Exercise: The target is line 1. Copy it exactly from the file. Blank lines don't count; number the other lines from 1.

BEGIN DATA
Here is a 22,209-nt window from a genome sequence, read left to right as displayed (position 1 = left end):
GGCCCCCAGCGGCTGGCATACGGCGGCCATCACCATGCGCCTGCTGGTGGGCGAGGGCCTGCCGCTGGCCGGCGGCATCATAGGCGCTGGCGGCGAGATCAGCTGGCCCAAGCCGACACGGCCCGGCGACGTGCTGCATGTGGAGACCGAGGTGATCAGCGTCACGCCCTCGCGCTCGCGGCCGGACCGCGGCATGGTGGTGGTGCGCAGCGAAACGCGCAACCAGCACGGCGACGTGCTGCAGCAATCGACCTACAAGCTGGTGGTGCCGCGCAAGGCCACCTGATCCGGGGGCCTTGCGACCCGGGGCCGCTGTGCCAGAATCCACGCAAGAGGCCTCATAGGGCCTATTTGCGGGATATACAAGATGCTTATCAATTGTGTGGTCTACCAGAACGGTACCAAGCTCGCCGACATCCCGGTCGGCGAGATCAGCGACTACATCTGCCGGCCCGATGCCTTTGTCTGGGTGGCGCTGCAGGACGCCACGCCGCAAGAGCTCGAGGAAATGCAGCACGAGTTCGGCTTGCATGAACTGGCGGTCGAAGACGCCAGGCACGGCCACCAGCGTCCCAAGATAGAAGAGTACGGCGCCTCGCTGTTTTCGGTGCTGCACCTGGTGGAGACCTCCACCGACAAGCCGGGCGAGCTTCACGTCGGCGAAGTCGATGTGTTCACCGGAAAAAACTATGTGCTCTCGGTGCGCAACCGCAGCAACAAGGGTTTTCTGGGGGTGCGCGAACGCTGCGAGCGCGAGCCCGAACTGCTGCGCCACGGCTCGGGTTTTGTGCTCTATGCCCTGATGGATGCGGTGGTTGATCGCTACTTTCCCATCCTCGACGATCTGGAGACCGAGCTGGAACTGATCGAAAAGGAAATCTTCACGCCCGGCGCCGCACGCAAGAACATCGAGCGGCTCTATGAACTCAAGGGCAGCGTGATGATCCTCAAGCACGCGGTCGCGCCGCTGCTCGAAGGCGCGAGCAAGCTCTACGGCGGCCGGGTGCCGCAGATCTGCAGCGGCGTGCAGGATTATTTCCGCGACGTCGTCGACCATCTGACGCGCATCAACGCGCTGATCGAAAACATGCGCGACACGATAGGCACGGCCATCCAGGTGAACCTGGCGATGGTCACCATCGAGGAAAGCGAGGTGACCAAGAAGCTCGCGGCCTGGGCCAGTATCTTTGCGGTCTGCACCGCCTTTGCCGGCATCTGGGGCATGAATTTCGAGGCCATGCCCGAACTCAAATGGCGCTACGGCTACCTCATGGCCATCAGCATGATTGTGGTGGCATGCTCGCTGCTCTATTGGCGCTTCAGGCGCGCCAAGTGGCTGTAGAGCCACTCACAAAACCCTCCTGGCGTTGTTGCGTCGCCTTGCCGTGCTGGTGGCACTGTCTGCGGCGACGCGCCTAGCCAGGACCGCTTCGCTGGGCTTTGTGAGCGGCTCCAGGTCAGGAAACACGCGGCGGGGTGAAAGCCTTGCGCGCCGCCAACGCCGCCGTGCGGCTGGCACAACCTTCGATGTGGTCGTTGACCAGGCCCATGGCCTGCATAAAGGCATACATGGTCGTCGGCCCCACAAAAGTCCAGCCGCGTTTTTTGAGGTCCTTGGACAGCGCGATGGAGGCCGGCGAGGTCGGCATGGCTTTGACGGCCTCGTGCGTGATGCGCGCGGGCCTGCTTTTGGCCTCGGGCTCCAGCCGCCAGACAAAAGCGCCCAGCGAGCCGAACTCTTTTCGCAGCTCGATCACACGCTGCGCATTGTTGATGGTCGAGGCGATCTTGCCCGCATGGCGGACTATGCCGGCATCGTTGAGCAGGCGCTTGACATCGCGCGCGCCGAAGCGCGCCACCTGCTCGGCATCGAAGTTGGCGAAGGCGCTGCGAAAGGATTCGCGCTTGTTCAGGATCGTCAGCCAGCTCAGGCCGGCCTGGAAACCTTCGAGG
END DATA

Here is a 22,209-nt window from a genome sequence, read left to right as displayed (position 1 = left end):